Mindfulness and meditation can help make you more aware of your negative thoughts and allow you to be more comfortable with your difficult feelings. Finding and practicing self-compassion also plays an important role in letting go of the negative self-talk that comes so easily when we make mistakes, or we embarrass ourselves through our actions or statements. Self-compassion acknowledges that we’re human and often make mistakes and that, although we all suffer, this too will pass. It also creates a space to offer yourself some support and comfort.

Therapy Can Make a Difference

If you’re suffering from trauma-related anxiety or depression, and it feels overwhelming, therapy can help. It’s important to find a therapist you feel comfortable sharing with and opening up to. You want someone who you feel will understand, empathize and support you in your journey forward. If you struggle with anxiety or depression that might be related to past trauma, please call me at 410-340-8469 to begin the journey to healing.

Elizabeth Cush, MA, LGPC is a therapist and the owner of Progression Counseling in Annapolis, Md. She helps busy, overwhelmed men and women manage their anxiety and stress so they can live their lives with more ease, contentment and purpose.

Photos courtesy of Joshua Earle and Ashley Batz for

You Are Your Own Worst Critic

I woke up last night a bunch of times — each time with a different worry. Throughout the night I was rethinking plans for taking some time off, worrying about work and giving myself a hard time about things I need to get done but have been putting off. I woke up in a miserable mood. I was really down on myself.

Does this happen to you? Maybe it’s not when you’re trying to sleep; it could be at any point during the day when you’re caught up in your thoughts, and you’re being really hard on yourself. Suddenly you feel like poop.

When Your Life Makes You Anxious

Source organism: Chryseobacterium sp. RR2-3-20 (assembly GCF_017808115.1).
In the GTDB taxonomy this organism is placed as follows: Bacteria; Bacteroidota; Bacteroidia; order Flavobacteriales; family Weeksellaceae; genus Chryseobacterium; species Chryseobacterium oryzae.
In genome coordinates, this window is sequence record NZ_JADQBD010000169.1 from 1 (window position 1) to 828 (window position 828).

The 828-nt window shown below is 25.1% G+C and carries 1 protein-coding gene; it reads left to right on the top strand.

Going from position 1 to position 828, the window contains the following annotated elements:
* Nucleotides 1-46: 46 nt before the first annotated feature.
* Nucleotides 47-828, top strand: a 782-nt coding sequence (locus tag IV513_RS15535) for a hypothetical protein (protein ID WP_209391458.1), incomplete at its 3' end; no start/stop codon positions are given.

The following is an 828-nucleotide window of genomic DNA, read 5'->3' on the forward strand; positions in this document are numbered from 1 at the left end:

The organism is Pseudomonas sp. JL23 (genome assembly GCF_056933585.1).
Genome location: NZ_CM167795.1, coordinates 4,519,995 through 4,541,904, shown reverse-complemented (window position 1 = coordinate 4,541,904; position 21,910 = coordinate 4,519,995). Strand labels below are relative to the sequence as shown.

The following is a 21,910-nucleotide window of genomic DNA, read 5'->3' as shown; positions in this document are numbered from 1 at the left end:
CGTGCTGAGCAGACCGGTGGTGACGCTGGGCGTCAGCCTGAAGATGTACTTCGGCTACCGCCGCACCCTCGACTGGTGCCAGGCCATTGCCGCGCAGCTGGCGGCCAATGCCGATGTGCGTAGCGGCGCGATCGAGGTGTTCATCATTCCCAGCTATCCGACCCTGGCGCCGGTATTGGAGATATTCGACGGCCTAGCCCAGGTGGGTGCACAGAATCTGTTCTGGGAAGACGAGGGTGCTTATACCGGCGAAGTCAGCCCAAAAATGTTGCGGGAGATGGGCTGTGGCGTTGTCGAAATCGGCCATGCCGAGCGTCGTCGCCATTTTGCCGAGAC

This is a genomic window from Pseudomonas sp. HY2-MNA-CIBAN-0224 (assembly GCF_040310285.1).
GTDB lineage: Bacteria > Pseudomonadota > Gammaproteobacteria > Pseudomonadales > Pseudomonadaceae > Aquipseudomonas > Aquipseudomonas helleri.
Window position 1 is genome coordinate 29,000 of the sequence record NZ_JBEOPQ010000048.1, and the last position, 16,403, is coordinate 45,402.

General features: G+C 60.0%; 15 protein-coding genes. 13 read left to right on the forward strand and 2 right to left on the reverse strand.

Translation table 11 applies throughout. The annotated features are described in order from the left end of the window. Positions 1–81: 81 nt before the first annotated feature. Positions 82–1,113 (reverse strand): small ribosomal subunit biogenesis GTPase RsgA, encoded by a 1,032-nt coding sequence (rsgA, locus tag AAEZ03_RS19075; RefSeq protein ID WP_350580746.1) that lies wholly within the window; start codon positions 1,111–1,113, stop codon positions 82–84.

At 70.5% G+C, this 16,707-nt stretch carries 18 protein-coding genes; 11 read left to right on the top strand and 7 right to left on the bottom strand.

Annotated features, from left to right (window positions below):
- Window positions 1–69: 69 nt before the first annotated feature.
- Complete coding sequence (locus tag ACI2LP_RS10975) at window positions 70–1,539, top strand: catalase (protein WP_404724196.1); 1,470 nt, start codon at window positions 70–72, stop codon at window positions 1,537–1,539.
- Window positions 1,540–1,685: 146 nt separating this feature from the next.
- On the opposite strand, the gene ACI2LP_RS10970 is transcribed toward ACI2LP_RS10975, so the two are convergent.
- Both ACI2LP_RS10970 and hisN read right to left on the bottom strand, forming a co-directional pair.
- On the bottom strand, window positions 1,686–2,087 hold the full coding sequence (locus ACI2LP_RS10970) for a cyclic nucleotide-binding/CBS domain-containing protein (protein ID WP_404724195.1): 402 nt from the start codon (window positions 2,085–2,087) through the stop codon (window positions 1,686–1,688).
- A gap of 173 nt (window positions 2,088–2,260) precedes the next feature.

Worrying can make you cranky

When I’m worrying and feeling bad about myself, I tend to get cranky with others and annoyed by things that normally roll off my back. Suddenly, even a small irritation becomes a big deal. Some of my angry thoughts this morning: Why is my husband chewing so loudly? The dog needs to stop barking, NOW! What the heck, my computer is so slow! I need a new one.

As I sat with these angry thoughts, I realized that my worries during the night left me feeling stressed, anxious and really unhappy with myself and my life. Instead of allowing those feelings to color how the rest of my day would go, I decided it was time for a little self-compassion.

Practicing Self-Compassion

I did a short, guided meditation to promote self-compassion and felt so much better! It reduced my anxiety, generated feelings of love and compassion for the struggle I was having, and allowed me to feel less irritable and anxious. Research has shown that practicing self-compassion reduces anxiety and generates feelings of goodwill towards self and others.

Want to try it for yourself? Below is a short, guided meditation on self-compassion. 

Having Compassion For Others

Regardless of your political views, right now the world feels extremely polarized, and social media can make us feel as if it’s “Us versus Them.” This can leave you feeling anxious, disconnected and stressed. Through a self-compassion practice, we can begin to accept our imperfections and feel more connected with those around us, because we are all human, and humans occasionally struggle. We learn to accept the ups and downs in life as a part of our experience, instead of a reflection of who we are.

If you’d like to explore more ways to silence your inner critic by practicing self-compassion, please call me at 410-340-8469 or email me.

Elizabeth Cush, MA, LGPC is a therapist and the owner of Progression Counseling in Annapolis, Md. She helps busy, overwhelmed men and women manage their anxiety and stress so they can live their lives with more ease, contentment and purpose.

Photos courtesy of Ben White for

Practice Self-Compassion To Ease Anxiety

Self-Compassion Helps You Feel less Anxious

Self-compassion helps reduce stress and anxiety.

Self-compassion helps reduce stress and anxiety.

I recently wrote and article for the Severna Park Voice on self-compassion, and how it can help you feel more connected to yourself and others. And it does, but self-compassion can also help you feel less anxious.

By replacing the negative self-talk from our inner critic with more supportive positive messages, we begin to feel more at ease, and at peace with ourselves. When we feel more at ease, our anxiety levels drop, because we no longer perceive potential danger. And our body is able to return to a more balanced emotional state.

More About Self- Compassion And Anxiety

You can read the article in the Severna Park Voice, and more about self-compassion in my blog.

Please leave a comment below to let me know how you practice self-compassion in your life.

If practicing self-compassion does not come easily to you, please call or email me for a free 15-minute phone consultation. 410-340-8469.

Elizabeth Cush, MA, LCPC, is an Annapolis therapist helping people manage their stress and anxiety. Progression Counseling, offices in Arnold and Annapolis. 410-340-8469